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The new capital initiative

Oct 29,2017 - Last updated at Oct 29,2017

According to Prime Minister Hani Mulki, the government is seriously considering a proposal to develop a new capital city in partnership with the private sector.

In order to demonstrate the government’s determination to proceed with the initiative, the premier pointed out that the preliminary master plan of the new city has already been designed.

Advocates of the initiative touched on the positive economic spillovers of the project and underlined the need for a new capital to mitigate growing pressures on Amman’s infrastructure.

Other analysts highlighted the project’s positive repercussions on the quality of public services offered to citizens, through abundant parking place, modern public facilities and lighter traffic.

Urban planners and public transportation experts commended the initiative, which, they say, will pave the way for modern public transportation solutions and help unlocking bottlenecks constraining residential and commercial expansion in Amman.

Sceptics, on the other hand, question the government’s financial and operational capability to implement such mega project, and cite excessive public debt burden and prolonged delays in lower-scale government initiatives, including the notorious rapid bus project, to support their argument.

Some commentators went even further and accused the government of fabricating this initiative to relieve part of the mounting pressure on it to think outside the box and propose creative solutions to spur economic growth, instead of exclusively focusing on fiscal reforms.

The government responded to key concerns by asserting that the mage project will not be funded by public resources. Instead, private partners will be responsible for funding and executing the project through the public-private partnership (PPP) model of “build, operate and transfer”.

From an operational point of view, the government response sounds convincing, as the PPP model entails sizeable penalties on private partners if they fail to meet funding requirements, quality standards and delivery deadlines as articulated in the partnership agreement.

However, the same government response failed to address the financial concerns regarding the project.

Given that the government is the ultimate owner of the government buildings and the public facilities in the new capital, the PPP model “build, operate/lease and transfer” would only resemble an accounting workaround through which the government can borrow funds indirectly without adding to the official record of public debt.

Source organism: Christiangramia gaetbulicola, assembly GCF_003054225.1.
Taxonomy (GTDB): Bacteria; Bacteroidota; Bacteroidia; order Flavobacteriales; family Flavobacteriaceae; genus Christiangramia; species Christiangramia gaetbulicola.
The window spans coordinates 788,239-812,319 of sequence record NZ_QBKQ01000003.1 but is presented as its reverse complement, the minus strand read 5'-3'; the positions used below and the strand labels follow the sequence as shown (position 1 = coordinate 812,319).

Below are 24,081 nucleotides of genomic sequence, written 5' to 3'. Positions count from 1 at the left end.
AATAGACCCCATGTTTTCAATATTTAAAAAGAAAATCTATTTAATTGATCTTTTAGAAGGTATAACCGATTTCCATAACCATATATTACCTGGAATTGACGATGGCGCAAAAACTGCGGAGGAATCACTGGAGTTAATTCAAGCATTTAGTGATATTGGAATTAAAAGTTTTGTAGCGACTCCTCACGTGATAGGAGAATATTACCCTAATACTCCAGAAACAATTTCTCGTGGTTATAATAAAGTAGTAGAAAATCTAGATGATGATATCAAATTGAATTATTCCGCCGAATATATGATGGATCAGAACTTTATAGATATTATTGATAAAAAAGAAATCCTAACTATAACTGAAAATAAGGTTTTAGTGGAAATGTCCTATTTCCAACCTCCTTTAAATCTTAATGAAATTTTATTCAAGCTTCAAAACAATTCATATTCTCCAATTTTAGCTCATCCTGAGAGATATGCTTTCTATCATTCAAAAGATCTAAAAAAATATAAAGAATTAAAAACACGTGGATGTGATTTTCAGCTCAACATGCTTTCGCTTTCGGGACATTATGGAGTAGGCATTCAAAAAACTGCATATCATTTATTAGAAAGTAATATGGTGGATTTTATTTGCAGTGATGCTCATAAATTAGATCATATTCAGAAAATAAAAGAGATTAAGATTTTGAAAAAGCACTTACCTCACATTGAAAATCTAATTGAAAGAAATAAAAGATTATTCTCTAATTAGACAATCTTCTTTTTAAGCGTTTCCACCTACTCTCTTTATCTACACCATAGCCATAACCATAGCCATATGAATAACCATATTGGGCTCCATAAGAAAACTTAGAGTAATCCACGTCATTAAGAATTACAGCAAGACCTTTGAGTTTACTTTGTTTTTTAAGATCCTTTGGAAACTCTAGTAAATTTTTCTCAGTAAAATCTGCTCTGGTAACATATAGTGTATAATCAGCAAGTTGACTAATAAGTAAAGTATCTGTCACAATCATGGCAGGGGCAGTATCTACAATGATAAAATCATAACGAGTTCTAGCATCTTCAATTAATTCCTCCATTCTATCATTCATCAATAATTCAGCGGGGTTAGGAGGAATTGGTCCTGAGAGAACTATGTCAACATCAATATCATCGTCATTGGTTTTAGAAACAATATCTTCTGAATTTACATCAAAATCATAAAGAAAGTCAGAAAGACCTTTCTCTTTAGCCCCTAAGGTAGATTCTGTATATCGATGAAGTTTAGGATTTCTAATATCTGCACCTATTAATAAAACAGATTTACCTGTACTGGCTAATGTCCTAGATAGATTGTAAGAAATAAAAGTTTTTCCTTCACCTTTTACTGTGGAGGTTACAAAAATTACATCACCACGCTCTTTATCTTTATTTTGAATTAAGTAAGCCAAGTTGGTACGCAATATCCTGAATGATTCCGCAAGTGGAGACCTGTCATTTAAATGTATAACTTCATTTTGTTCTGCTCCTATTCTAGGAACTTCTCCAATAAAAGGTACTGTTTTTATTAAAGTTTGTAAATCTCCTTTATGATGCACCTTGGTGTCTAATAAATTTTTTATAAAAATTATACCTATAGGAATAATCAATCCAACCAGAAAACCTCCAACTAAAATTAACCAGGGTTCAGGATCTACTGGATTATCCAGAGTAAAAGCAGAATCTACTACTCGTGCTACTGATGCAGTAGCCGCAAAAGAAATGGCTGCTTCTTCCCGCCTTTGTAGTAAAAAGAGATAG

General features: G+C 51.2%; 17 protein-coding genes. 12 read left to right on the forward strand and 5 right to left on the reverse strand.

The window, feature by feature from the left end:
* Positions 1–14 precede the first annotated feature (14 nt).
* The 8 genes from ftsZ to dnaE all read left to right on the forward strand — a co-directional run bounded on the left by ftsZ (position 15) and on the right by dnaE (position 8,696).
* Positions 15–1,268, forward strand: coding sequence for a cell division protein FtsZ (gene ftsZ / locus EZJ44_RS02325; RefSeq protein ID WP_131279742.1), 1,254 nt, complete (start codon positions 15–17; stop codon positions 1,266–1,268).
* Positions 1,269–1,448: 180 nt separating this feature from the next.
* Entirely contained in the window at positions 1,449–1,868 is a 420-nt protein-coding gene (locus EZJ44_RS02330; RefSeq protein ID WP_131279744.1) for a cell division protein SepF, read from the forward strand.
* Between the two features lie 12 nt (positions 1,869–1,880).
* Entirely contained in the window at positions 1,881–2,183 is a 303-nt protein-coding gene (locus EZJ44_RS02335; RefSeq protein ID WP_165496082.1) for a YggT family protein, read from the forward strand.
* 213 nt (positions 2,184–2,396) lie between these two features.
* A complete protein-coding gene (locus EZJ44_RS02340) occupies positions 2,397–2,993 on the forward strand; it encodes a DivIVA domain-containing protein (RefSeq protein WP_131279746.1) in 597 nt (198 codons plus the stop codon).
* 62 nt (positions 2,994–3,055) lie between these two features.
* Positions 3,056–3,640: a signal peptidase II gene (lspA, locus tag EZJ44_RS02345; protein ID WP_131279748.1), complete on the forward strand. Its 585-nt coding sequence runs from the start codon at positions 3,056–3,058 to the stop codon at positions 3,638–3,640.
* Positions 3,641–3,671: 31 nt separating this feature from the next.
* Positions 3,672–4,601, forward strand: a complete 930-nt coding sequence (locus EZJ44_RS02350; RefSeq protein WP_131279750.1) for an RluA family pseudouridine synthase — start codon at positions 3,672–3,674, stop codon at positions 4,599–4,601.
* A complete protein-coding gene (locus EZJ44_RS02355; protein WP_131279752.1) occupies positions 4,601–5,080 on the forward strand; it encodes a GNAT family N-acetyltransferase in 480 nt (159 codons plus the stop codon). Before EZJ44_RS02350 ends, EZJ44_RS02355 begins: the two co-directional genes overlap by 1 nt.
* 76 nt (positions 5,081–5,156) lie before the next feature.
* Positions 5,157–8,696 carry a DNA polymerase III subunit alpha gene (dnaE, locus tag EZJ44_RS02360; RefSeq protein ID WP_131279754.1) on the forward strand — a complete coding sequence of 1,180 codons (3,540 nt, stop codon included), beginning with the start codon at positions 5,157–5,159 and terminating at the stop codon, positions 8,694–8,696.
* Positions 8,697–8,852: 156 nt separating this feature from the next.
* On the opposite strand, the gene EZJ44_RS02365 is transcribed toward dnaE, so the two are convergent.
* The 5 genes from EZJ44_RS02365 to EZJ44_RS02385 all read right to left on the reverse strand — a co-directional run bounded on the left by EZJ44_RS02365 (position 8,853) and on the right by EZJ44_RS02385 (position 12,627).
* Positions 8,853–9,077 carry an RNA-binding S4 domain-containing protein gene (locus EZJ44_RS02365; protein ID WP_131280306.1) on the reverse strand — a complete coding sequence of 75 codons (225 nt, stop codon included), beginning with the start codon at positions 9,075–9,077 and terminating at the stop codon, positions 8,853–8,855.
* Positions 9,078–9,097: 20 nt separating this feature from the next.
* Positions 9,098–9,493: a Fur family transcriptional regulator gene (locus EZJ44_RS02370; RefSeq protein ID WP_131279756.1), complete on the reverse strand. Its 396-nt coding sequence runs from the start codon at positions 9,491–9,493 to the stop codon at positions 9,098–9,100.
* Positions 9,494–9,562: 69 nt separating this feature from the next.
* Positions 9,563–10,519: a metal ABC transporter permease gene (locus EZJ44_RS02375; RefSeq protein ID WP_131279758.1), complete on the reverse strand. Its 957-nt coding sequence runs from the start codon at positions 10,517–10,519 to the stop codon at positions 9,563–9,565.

It is true that under the PPP model the government will not borrow new funds or incur any expenses until the private partner completes the project.

However, upon delivery, the government shall meet the pledge it undertakes in the PPP contract to make regular payments to the private partner that should ultimately cover all project costs, including profit margins and funding costs.

According to most studies, meeting future obligations and contingent liabilities of PPP contracts proves costlier than servicing the public debt needed to finance public projects conventionally without a private partner.

In addition, without an abnormal increase in future government revenues, the government will end up in a debt trap where it needs to issue new debt to fund future payments triggered by delivered PPP projects. 

Given the already high public debt level in Jordan, such scenario will have dangerous ramifications on future economic stability.

Leading economic institutions continue to warn governments against the contingent liabilities of PPP projects, while stressing that PPP models should be mostly considered as an efficiency enhancing tool, rather than a new pool of funding.

Despite all aforementioned financial obstacles, the government initiative to build a new capital should be praised, as it exemplifies a progressive attempt to think outside the box and propose creative solutions to break the static equilibrium of the Jordanian economy.

The initiative may even become financially viable if the government drops the idea of constructing new government buildings and public facilities for now, and leaves the first phase of the new city to private developers and stakeholders struggling to overcome expansion constraints in Amman (housing companies, hospitals, medical complexes, etc.).

Under this scenario, the government will be responsible for providing the land, drawing the master plan, offering convenient transportation solutions, and granting concessions to private developers responsible for landscape development and attracting potential investors.

Providing transportation solutions through PPP projects in this scenario will prove financially feasible for the government, as passengers will eventually bear the cost through road tolls or bus and train tickets.

The writer, an economist and columnist, contributed this article to The Jordan Times.

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